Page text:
I’m honoured to have my Tribal Hoop earrings included in the Artisan Issue of York’s One&Other magazine.
This issue is the second anniversary of this special magazine– it has lived in York about as long as I have. This little free bi-monthly magazine captures the soul of York– not an easy thing to do. Though the city is beautiful and full of history, the constant crowds of tourists can blur its essence.
The magazine captures what is going on, much in the way the LA Weekly did when I lived there, but One&Other is not only stylish and knowing, it’s got soul. Seeing the city through the loving lens of this magazine affirms my pride in living and working here.
When Alice Ostapjuk contacted me saying they wanted to use my Tribal Hoops in a photo shoot I was thrilled.
The Editorial Director, Vicky Parry says it best:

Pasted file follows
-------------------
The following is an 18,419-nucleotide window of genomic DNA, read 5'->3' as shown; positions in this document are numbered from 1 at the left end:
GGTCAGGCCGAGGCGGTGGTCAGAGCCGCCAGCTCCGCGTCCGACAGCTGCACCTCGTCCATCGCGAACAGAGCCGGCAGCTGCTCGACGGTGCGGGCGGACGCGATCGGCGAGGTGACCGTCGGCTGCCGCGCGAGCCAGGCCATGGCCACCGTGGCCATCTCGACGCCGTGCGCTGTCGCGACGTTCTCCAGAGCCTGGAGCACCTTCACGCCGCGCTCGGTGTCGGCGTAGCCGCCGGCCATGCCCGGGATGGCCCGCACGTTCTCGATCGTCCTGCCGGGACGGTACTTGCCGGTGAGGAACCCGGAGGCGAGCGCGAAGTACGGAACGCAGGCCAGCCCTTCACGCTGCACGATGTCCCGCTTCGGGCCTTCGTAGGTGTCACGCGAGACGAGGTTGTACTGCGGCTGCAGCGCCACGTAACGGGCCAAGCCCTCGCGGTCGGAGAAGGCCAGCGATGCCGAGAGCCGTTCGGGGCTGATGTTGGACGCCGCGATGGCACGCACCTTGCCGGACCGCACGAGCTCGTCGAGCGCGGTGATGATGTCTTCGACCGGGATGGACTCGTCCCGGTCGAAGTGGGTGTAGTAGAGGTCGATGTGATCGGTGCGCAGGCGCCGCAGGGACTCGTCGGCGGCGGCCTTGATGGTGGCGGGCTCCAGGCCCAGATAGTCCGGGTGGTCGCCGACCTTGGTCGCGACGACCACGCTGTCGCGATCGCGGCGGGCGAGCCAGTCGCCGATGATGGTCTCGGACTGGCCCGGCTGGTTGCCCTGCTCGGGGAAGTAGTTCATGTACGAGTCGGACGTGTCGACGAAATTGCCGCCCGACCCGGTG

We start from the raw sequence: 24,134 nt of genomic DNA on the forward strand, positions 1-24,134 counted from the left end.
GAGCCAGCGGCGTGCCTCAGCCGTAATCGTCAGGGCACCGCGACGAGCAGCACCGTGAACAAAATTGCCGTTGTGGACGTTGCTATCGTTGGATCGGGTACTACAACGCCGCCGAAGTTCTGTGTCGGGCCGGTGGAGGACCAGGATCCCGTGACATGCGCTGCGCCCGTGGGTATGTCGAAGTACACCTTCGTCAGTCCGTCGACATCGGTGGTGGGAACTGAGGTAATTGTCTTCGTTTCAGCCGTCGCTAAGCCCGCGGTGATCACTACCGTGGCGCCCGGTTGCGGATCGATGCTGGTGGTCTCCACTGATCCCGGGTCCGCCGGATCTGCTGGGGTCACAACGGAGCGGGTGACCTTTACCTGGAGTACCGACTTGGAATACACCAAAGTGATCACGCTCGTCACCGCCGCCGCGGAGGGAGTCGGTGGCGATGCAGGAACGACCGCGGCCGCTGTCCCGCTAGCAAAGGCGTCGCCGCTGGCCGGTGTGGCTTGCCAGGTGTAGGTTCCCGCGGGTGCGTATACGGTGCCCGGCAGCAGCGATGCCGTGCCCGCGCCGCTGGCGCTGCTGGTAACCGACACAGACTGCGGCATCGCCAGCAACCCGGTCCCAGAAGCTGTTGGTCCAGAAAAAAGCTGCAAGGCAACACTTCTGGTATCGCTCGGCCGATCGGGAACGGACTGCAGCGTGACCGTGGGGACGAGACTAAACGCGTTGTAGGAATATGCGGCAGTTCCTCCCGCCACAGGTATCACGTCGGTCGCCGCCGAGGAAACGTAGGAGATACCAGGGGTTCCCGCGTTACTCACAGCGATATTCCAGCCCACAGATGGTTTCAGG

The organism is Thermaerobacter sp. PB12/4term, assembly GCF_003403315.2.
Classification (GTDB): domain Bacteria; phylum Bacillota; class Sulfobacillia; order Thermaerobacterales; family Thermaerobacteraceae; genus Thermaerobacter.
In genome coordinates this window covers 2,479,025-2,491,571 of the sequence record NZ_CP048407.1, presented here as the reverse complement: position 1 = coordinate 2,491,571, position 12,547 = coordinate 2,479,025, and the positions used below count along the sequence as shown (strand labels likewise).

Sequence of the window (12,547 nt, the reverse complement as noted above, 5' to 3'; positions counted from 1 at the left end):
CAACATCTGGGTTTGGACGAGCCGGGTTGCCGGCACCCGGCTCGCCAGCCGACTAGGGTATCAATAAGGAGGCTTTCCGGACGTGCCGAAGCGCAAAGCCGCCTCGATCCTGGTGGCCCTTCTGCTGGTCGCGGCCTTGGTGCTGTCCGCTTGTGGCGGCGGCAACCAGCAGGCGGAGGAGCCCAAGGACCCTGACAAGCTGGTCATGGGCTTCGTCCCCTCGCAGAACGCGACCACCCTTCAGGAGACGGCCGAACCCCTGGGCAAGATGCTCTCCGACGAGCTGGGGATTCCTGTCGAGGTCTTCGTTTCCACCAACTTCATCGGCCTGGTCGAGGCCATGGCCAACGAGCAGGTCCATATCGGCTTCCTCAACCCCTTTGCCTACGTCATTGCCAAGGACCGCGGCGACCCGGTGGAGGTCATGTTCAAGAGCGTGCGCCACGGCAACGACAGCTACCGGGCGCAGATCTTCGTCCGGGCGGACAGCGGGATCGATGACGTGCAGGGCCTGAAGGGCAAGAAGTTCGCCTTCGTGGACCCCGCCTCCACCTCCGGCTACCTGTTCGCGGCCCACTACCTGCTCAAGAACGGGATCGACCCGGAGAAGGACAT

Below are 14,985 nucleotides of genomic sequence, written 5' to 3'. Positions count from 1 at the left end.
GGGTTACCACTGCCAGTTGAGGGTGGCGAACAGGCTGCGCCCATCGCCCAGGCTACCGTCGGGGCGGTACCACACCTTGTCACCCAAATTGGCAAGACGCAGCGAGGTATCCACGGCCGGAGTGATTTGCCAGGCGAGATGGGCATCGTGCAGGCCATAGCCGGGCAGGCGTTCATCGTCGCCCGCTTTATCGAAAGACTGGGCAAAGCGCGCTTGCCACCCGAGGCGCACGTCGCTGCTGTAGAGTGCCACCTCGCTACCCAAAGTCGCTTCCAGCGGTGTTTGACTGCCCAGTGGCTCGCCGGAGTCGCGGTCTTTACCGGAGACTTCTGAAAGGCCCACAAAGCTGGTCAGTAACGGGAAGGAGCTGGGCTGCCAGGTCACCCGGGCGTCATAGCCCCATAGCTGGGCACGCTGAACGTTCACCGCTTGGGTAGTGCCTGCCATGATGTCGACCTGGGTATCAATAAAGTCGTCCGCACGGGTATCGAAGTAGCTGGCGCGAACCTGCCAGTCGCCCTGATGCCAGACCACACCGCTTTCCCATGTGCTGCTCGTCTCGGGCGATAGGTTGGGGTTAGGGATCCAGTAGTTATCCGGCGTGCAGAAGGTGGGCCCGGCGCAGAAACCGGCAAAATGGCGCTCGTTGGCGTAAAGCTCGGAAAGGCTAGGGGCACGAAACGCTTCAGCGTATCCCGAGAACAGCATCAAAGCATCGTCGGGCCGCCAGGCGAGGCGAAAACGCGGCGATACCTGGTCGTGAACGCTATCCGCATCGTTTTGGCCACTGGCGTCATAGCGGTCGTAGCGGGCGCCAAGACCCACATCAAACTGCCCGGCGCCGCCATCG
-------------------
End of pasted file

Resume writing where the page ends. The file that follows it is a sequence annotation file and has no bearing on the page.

…We live in a walled city, one that has flourished on chocolate and attracts millions of tourists to bask in the shadows of its iconically-crafted buildings, to a modern labyrinth of eateries and crafts that bring us industry today…
…this issue pays homage to those that have passion; the people and projects that, like ourselves, were borne out of a hunger to create.
Thank you One&Other for the lovely feature– I’m proud to be included with the other artisans of York.
In my other life, I am a tribal belly dancer. Originally it was something I did as a dare to myself and then it was something I did so I could socialise in a new place where I knew few people and now it has taken over most aspects of my life that are not already occupied by making pretty things.
There’s a wonderful tribal belly dance festival in York this weekend called the Tribal Gathering. I’ll be selling my wares in the souk.
I make most of my costuming. Though my designs I sell are not necessarily performance ware– they are intended everyday or special occasion pieces, but the designs are all influenced by dance, and tribal belly dance in particular.